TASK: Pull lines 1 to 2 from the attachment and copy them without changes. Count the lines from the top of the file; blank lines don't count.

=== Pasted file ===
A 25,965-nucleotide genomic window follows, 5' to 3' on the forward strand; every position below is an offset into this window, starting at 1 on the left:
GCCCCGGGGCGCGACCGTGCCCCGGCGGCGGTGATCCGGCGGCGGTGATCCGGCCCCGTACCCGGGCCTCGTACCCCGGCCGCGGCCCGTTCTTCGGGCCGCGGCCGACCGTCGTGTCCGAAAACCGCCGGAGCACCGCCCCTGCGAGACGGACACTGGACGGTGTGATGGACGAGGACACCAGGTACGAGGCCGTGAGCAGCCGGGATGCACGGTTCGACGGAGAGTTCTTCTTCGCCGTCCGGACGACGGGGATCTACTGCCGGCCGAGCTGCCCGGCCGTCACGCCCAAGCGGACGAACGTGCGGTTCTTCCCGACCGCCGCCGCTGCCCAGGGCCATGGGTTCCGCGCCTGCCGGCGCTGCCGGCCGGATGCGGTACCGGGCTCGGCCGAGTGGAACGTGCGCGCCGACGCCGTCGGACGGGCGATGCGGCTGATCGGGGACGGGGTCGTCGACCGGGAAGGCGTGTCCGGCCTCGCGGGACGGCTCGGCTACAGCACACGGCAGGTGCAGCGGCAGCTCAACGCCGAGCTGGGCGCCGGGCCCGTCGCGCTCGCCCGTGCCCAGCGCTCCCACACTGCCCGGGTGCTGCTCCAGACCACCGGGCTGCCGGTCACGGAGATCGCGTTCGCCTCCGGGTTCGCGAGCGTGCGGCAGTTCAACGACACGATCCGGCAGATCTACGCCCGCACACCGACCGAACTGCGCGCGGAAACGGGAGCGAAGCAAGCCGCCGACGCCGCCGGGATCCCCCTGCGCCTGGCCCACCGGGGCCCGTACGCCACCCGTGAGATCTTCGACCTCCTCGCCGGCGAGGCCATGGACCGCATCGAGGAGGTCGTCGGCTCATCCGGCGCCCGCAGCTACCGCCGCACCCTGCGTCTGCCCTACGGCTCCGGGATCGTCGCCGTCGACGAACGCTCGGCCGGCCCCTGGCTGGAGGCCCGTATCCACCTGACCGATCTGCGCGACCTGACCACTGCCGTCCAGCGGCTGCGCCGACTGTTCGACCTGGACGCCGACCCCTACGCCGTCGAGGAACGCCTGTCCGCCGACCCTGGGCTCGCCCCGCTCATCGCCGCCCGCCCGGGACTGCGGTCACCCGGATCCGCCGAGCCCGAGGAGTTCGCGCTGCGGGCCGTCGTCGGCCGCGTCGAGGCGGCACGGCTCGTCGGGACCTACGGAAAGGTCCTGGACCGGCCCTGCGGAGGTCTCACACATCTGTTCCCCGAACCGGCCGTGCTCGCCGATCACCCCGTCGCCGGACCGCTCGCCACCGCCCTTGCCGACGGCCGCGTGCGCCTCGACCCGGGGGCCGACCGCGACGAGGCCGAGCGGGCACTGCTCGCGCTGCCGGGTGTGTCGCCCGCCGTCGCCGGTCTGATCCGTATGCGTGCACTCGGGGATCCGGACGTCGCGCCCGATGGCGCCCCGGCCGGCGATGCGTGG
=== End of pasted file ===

A 25,965-nucleotide genomic window follows, 5' to 3' on the forward strand; every position below is an offset into this window, starting at 1 on the left:
GCCCCGGGGCGCGACCGTGCCCCGGCGGCGGTGATCCGGCGGCGGTGATCCGGCCCCGTACCCGGGCCTCGTACCCCGGCCGCGGCCCGTTCTTCGGGCCGCGGCCGACCGTCGTGTCCGAAAACCGCCGGAGCACCGCCCCTGCGAGACGGACACTGGACGGTGTGATGGACGAGGACACCAGGTACGAGGCCGTGAGCAGCCGGGATGCACGGTTCGACGGAGAGTTCTTCTTCGCCGTCCGGACGACGGGGATCTACTGCCGGCCGAGCTGCCCGGCCGTCACGCCCAAGCGGACGAACGTGCGGTTCTTCCCGACCGCCGCCGCTGCCCAGGGCCATGGGTTCCGCGCCTGCCGGCGCTGCCGGCCGGATGCGGTACCGGGCTCGGCCGAGTGGAACGTGCGCGCCGACGCCGTCGGACGGGCGATGCGGCTGATCGGGGACGGGGTCGTCGACCGGGAAGGCGTGTCCGGCCTCGCGGGACGGCTCGGCTACAGCACACGGCAGGTGCAGCGGCAGCTCAACGCCGAGCTGGGCGCCGGGCCCGTCGCGCTCGCCCGTGCCCAGCGCTCCCACACTGCCCGGGTGCTGCTCCAGACCACCGGGCTGCCGGTCACGGAGATCGCGTTCGCCTCCGGGTTCGCGAGCGTGCGGCAGTTCAACGACACGATCCGGCAGATCTACGCCCGCACACCGACCGAACTGCGCGCGGAAACGGGAGCGAAGCAAGCCGCCGACGCCGCCGGGATCCCCCTGCGCCTGGCCCACCGGGGCCCGTACGCCACCCGTGAGATCTTCGACCTCCTCGCCGGCGAGGCCATGGACCGCATCGAGGAGGTCGTCGGCTCATCCGGCGCCCGCAGCTACCGCCGCACCCTGCGTCTGCCCTACGGCTCCGGGATCGTCGCCGTCGACGAACGCTCGGCCGGCCCCTGGCTGGAGGCCCGTATCCACCTGACCGATCTGCGCGACCTGACCACTGCCGTCCAGCGGCTGCGCCGACTGTTCGACCTGGACGCCGACCCCTACGCCGTCGAGGAACGCCTGTCCGCCGACCCTGGGCTCGCCCCGCTCATCGCCGCCCGCCCGGGACTGCGGTCACCCGGATCCGCCGAGCCCGAGGAGTTCGCGCTGCGGGCCGTCGTCGGCCGCGTCGAGGCGGCACGGCTCGTCGGGACCTACGGAAAGGTCCTGGACCGGCCCTGCGGAGGTCTCACACATCTGTTCCCCGAACCGGCCGTGCTCGCCGATCACCCCGTCGCCGGACCGCTCGCCACCGCCCTTGCCGACGGCCGCGTGCGCCTCGACCCGGGGGCCGACCGCGACGAGGCCGAGCGGGCACTGCTCGCGCTGCCGGGTGTGTCGCCCGCCGTCGCCGGTCTGATCCGTATGCGTGCACTCGGGGATCCGGACGTCGCGCCCGATGGCGCCCCGGCCGGCGATGCGTGG